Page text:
Results for "yotaphone"

YotaPhone 2 first-impressions – Odd E Ink Allure

YotaPhone 2 first-impressions – Odd E Ink Allure

You have to give the team at Yota credit for not giving up on their dual-display smartphone dream. The original YotaPhone was a curious - but flawed - riff on the Android smartphone, a regular screen on one side and an E Ink panel on the back, let down by immature software and hardware. Now, with the YotaPhone 2, the company believes both concept and product are ready for the mass market. I’ve been trying the new smartphone out this week ahead of sales kicking off today, and it’s clear there certainly are advantages over opting for more screens, rather than just bigger ones. Read on for some first-impressions.

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YotaPhone 2 launches, available in Europe this week

YotaPhone 2 launches, available in Europe this week

Russian company Yota has finally taken off the veils from the second generation YotaPhone in two consecutive events in Moscow and London. The YotaPhone 2, one of the brighter stars in this year's CES and MWC expos, gives more class and more power to an already appealing concept. Aside from having a second screen driven entirely by e-ink technology, YotaPhone adds touch to that display, giving users practically two touch screens, switching between the two as the need arises and conserving power along the way.

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YotaPhone 2 dual-screen smartphone launches on December 3

YotaPhone 2 dual-screen smartphone launches on December 3

The YotaPhone 2, shown off earlier this year at MWC 2014, will be making its official launch in a couple of weeks, according to the folks at Android Central. Yota Devices, the company behind the handset, will be having an event in London on December 3 for the second-iteration of the phone we saw back during CES 2013, and though no new details about it are forthcoming at this point, it looks to have the same dual-screen construction.

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Next-Gen YotaPhone offers full touch control on the electronic paper screen

Next-Gen YotaPhone offers full touch control on the electronic paper screen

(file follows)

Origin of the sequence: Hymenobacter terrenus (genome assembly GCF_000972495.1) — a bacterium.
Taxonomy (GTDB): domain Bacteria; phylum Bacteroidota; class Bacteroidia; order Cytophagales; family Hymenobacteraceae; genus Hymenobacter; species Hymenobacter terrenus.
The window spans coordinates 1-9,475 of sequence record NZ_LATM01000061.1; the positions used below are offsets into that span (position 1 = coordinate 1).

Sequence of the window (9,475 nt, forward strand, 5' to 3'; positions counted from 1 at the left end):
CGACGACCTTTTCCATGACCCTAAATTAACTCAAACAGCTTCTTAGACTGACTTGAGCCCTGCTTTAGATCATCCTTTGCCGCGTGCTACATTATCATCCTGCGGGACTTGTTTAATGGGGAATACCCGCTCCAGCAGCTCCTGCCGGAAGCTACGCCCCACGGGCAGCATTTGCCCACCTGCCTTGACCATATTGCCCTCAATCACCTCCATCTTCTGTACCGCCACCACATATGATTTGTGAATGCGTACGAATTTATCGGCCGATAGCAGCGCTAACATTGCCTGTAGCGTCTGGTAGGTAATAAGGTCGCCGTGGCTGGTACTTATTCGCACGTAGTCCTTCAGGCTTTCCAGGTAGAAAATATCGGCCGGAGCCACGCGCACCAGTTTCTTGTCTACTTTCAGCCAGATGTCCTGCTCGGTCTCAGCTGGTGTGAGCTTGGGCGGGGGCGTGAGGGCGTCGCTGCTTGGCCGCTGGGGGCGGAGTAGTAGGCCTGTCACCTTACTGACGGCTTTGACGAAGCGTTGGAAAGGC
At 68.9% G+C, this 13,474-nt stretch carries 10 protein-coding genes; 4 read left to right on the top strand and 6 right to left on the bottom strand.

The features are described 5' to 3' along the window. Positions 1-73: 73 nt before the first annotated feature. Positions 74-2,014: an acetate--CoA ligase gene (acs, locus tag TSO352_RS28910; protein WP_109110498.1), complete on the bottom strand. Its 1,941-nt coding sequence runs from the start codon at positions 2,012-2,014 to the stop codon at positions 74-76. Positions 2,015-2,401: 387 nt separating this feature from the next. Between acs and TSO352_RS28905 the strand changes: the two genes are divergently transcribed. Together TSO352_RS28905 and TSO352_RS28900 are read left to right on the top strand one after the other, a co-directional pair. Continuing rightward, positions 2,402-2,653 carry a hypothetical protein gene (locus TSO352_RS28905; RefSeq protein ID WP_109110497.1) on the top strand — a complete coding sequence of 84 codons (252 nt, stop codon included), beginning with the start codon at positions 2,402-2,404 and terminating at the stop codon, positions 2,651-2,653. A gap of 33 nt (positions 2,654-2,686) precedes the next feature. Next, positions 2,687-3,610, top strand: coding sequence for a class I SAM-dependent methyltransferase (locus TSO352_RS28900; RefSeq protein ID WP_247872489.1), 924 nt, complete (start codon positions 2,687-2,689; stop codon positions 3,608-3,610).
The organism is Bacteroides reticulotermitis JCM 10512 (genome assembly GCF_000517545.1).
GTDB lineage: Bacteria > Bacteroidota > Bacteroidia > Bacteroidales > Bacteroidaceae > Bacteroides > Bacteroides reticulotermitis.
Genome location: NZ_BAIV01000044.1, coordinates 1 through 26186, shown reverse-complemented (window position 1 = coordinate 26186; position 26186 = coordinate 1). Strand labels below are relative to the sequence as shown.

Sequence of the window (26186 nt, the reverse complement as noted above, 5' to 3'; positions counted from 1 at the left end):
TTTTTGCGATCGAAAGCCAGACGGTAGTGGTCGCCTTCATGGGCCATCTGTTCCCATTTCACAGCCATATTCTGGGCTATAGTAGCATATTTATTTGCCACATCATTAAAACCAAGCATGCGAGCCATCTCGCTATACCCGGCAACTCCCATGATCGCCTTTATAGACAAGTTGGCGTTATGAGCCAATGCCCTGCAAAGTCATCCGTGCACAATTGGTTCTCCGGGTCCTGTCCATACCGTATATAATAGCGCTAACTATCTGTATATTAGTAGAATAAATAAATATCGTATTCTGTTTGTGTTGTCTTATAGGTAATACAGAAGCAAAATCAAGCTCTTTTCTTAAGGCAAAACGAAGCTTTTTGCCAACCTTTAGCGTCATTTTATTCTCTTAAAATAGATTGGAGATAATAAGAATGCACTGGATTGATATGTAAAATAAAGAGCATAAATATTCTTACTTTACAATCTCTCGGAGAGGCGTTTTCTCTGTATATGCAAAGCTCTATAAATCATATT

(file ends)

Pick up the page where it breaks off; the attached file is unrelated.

Lots of new devices are being unveiled today at MWC 2014 in Spain. One of those new devices is the next generation YotaPhone. The original YotaPhone landed last December and brought with it a device with a normal display on one side and an always-on electronic paper display on the other. The idea is that the electronic paper screen will make it easy to read documents while reducing battery consumption.

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YotaPhone double-sided epaper smartphone arrives

YotaPhone double-sided epaper smartphone arrives

The dual-sided YotaPhone, which slaps a 4.3-inch E Ink display on the back of an Android smartphone, has gone on sale, with the ability to switch content between its double screens. Revealed at CES back in January, the YotaPhone is up for order now priced at €499 ($679) in Russia, Austria, France, Spain, and Germany, targeting frequent readers who want to prolong battery life by using the more frugal monochrome epaper panel on the back cover.

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YotaPhone hands-on

YotaPhone hands-on

To be completely honest, the YotaPhone is one of devices I've been most looking forward to seeing during Slashgear's stay here at CES 2013. The device was announced last year and was immediately turning heads with its dual-screen setup. Dual-screen phones are nothing new, but the folks at Yota have put their own little spin on the dual-screen setup: instead of offering two LCD screens, the YotaPhone sports an HD LCD display on the front, and an eInk display around the back.

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The Wearable Medic: GERO and figuring Parkinson’s from Fitbit

The Wearable Medic: GERO and figuring Parkinson’s from Fitbit

There's a suspicion among many that wearable tech is simply today's digital navel-gazing; a self-indulgent and meaningless set of metrics bordering on narcissistic over-obsession. The quantified self could soon become a whole lot more meaningful, however, if startup GERO has its way. Building on groundbreaking research by the Human Locomotome project, the Russian company says it can use the data from wearables like Fitbit's Force and Jawbone's UP to identify chronic conditions such as Parkinson's, Alzheimer's, depression, and even type 2 diabetes, simply from the way we move. SlashGear caught up with GERO's co-founders at CES as they shift things out of stealth mode.

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